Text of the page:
In a new program called “Handle with Care,” area law enforcement agencies are giving local schools a heads up when they learn a student has been exposed to trauma.
The schools aren’t given any information about the event, but are just told the student needs to be handled with care.
“This comes into effect anytime there’s a potentially traumatic event, whether it be a car crash, a domestic violence situation, an assault. It’s basically any stressful event that’s going to impact the child’s ability to learn, remember and practice the emotional intelligence side of stuff,” said Wasco County Sheriff’s Sgt. Ray Thomas, who spearheaded the local start of the program.
“At that point the school takes extra steps so it continues as a learning environment rather than the child trying to get through the day dealing with all the traumatic events they were exposed to,” he said.
“Trauma’s really defined by the individual person,” Thomas said. “Something that’s traumatic for you is not going to be traumatic for me. That’s the brilliant thing about this program. If the individual police officer makes contact with the child and they feel they’re having some trauma, then they can do a hand-off to this program, just to give them additional resources.”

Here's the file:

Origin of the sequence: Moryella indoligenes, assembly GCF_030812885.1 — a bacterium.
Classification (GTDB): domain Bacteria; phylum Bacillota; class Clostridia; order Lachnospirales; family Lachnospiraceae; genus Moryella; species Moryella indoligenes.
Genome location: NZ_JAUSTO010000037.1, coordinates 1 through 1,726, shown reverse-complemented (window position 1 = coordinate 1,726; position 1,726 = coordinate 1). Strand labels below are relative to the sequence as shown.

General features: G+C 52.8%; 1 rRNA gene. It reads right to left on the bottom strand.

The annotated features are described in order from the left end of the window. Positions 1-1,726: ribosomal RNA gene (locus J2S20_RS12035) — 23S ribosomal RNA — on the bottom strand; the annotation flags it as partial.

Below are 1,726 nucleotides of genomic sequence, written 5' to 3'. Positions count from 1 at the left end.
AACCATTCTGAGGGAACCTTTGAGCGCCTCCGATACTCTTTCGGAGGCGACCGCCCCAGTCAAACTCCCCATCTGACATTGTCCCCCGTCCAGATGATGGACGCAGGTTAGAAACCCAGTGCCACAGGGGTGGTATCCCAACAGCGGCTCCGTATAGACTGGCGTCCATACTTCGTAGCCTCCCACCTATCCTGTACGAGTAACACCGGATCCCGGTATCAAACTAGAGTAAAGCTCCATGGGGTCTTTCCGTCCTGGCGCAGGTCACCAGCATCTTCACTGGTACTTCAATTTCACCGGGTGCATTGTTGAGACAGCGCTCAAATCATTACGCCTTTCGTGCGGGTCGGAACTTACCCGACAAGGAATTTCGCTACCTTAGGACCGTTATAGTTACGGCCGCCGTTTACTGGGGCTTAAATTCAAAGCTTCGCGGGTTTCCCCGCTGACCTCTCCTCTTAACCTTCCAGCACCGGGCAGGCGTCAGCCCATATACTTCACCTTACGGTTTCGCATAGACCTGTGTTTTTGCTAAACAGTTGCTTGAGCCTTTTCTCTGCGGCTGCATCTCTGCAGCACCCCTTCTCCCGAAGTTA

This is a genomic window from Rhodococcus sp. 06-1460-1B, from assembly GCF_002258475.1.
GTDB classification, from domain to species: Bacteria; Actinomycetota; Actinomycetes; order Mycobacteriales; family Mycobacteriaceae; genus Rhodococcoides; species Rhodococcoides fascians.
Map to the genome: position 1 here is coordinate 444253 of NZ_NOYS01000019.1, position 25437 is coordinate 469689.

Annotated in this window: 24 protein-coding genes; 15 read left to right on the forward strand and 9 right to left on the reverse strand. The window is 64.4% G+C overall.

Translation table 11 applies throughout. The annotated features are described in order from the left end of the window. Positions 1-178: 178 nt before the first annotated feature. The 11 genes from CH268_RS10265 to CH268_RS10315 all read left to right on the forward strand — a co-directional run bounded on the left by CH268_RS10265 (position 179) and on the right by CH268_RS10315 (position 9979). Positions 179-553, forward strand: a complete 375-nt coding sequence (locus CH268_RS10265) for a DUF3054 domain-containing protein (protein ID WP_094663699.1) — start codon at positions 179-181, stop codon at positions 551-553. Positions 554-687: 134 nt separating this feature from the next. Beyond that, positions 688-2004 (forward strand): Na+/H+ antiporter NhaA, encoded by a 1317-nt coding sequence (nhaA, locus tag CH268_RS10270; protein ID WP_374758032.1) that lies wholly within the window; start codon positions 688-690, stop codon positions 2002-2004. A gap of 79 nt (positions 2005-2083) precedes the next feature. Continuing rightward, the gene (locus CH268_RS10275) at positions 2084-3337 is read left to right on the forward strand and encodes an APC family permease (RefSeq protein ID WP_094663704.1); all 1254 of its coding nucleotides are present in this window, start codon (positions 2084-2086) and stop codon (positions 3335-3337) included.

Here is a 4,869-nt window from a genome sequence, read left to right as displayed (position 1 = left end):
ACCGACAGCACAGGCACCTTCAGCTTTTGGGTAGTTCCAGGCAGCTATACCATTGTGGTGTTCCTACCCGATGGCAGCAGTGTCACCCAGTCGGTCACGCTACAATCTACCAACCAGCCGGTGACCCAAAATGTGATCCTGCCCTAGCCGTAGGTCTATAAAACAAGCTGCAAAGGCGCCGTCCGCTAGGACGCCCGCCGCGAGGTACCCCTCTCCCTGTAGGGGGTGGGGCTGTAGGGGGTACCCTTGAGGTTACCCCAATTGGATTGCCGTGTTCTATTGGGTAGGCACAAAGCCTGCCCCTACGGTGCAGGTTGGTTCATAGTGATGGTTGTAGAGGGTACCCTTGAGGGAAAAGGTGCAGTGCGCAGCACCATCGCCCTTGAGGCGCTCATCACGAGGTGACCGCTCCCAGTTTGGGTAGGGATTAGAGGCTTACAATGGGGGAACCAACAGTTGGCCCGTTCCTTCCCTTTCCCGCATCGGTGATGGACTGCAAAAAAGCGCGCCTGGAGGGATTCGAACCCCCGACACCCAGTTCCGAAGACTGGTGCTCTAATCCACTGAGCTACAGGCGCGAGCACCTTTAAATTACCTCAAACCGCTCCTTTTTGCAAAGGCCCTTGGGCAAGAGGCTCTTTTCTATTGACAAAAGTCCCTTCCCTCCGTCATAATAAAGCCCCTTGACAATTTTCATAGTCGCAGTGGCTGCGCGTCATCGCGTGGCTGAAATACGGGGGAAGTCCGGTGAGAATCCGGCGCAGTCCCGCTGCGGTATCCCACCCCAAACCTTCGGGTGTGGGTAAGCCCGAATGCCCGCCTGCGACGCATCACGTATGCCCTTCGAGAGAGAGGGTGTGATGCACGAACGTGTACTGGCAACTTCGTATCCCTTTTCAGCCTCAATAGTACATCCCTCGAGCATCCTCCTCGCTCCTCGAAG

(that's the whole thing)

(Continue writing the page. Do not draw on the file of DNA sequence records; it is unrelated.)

The program, which is in all Wasco County schools in all grades, got off the ground last month. Thomas envisioned each local police agency might be utilizing it multiple times a week.
Thomas first heard about the program a few years ago from Claire Ranit, who at the time was working on a grant aimed at building community resiliency and trauma-informed practices.
Now she is a consultant on trauma-informed practices, resilience-building practices and emergency operations planning.